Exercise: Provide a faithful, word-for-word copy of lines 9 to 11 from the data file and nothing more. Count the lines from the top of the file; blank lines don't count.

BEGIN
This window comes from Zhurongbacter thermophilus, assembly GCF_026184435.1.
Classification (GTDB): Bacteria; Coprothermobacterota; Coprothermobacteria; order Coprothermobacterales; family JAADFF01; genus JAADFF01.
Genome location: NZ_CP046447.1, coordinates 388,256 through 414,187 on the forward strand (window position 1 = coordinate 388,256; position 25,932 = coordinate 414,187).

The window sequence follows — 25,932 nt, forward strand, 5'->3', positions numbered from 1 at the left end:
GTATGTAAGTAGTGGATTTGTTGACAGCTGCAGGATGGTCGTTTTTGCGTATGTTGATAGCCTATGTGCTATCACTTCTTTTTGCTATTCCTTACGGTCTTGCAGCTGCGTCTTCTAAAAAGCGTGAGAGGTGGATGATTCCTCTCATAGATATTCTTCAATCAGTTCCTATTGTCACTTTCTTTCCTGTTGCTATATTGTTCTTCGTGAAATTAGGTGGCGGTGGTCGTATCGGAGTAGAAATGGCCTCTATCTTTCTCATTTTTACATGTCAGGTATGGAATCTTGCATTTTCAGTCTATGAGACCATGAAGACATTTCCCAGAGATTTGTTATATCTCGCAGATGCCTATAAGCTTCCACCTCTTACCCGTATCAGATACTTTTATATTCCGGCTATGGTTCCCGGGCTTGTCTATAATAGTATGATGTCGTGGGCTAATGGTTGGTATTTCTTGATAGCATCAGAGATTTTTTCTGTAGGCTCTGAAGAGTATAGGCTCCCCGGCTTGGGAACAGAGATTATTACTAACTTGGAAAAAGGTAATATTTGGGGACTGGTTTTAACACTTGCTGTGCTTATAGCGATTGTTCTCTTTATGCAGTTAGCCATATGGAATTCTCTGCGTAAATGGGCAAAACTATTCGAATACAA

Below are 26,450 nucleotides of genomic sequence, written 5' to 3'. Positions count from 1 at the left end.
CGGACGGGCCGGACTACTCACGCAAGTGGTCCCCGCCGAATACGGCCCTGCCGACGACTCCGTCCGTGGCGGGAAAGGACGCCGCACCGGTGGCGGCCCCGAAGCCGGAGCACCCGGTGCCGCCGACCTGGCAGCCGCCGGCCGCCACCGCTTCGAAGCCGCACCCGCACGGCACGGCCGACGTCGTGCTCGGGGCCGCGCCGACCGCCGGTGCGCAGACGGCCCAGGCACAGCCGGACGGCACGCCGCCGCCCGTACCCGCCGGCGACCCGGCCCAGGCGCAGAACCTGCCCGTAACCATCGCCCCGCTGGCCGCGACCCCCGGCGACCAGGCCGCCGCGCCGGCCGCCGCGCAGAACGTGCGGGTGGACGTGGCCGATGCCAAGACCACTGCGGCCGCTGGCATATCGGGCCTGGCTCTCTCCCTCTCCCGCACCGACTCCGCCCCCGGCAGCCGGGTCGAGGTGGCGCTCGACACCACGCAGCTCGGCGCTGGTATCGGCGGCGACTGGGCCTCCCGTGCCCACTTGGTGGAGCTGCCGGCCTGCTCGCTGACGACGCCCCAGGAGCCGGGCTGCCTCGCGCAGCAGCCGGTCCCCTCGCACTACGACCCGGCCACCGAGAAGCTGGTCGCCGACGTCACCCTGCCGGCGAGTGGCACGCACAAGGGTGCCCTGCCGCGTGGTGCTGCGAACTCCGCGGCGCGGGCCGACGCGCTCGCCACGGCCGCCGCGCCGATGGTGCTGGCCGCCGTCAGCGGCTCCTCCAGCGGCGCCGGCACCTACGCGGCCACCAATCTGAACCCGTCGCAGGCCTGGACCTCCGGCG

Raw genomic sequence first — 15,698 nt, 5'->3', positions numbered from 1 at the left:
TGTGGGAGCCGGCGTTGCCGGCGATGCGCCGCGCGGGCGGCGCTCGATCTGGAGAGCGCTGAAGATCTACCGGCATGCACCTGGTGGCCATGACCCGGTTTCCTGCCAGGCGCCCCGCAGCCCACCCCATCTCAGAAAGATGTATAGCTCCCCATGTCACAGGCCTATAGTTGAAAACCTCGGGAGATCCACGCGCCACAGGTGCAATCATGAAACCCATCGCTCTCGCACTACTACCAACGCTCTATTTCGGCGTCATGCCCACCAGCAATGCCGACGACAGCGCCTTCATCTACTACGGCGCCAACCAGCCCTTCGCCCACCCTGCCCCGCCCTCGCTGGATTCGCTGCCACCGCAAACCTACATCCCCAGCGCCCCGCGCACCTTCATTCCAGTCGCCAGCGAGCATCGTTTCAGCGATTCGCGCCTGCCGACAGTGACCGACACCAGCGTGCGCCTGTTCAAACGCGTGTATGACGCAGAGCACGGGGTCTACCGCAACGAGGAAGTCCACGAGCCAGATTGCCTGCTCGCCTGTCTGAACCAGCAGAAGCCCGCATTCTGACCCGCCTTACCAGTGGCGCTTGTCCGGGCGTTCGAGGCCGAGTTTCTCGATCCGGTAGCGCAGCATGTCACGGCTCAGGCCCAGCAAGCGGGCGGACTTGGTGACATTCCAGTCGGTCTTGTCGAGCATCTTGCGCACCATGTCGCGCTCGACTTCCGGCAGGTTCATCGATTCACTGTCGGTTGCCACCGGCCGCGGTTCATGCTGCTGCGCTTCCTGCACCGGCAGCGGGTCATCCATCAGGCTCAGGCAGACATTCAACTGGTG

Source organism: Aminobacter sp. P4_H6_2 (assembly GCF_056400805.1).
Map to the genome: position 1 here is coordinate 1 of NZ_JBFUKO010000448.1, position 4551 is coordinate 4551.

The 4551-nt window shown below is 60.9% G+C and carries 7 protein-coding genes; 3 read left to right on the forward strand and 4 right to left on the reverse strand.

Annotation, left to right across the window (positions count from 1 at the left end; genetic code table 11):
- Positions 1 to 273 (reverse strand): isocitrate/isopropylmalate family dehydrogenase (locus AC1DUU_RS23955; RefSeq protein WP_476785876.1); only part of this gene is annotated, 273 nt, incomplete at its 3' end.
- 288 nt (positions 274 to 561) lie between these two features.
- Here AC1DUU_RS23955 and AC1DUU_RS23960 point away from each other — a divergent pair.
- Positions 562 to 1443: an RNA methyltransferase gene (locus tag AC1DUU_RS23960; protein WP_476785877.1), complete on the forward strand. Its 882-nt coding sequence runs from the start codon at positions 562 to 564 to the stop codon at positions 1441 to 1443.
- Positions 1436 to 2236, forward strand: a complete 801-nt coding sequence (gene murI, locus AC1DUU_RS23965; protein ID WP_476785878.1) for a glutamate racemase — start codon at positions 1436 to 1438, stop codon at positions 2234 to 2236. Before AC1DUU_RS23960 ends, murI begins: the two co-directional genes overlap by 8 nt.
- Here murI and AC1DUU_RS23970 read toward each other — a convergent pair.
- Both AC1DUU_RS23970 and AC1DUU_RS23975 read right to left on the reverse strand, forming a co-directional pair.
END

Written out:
TGTGGGAGCCGGCGTTGCCGGCGATGCGCCGCGCGGGCGGCGCTCGATCTGGAGAGCGCTGAAGATCTACCGGCATGCACCTGGTGGCCATGACCCGGTTTCCTGCCAGGCGCCCCGCAGCCCACCCCATCTCAGAAAGATGTATAGCTCCCCATGTCACAGGCCTATAGTTGAAAACCTCGGGAGATCCACGCGCCACAGGTGCAATCATGAAACCCATCGCTCTCGCACTACTACCAACGCTCTATTTCGGCGTCATGCCCACCAGCAATGCCGACGACAGCGCCTTCATCTACTACGGCGCCAACCAGCCCTTCGCCCACCCTGCCCCGCCCTCGCTGGATTCGCTGCCACCGCAAACCTACATCCCCAGCGCCCCGCGCACCTTCATTCCAGTCGCCAGCGAGCATCGTTTCAGCGATTCGCGCCTGCCGACAGTGACCGACACCAGCGTGCGCCTGTTCAAACGCGTGTATGACGCAGAGCACGGGGTCTACCGCAACGAGGAAGTCCACGAGCCAGATTGCCTGCTCGCCTGTCTGAACCAGCAGAAGCCCGCATTCTGACCCGCCTTACCAGTGGCGCTTGTCCGGGCGTTCGAGGCCGAGTTTCTCGATCCGGTAGCGCAGCATGTCACGGCTCAGGCCCAGCAAGCGGGCGGACTTGGTGACATTCCAGTCGGTCTTGTCGAGCATCTTGCGCACCATGTCGCGCTCGACTTCCGGCAGGTTCATCGATTCACTGTCGGTTGCCACCGGCCGCGGTTCATGCTGCTGCGCTTCCTGCACCGGCAGCGGGTCATCCATCAGGCTCAGGCAGACATTCAACTGGTG

Source organism: Aminobacter sp. P4_H6_2 (assembly GCF_056400805.1).
Map to the genome: position 1 here is coordinate 1 of NZ_JBFUKO010000448.1, position 4551 is coordinate 4551.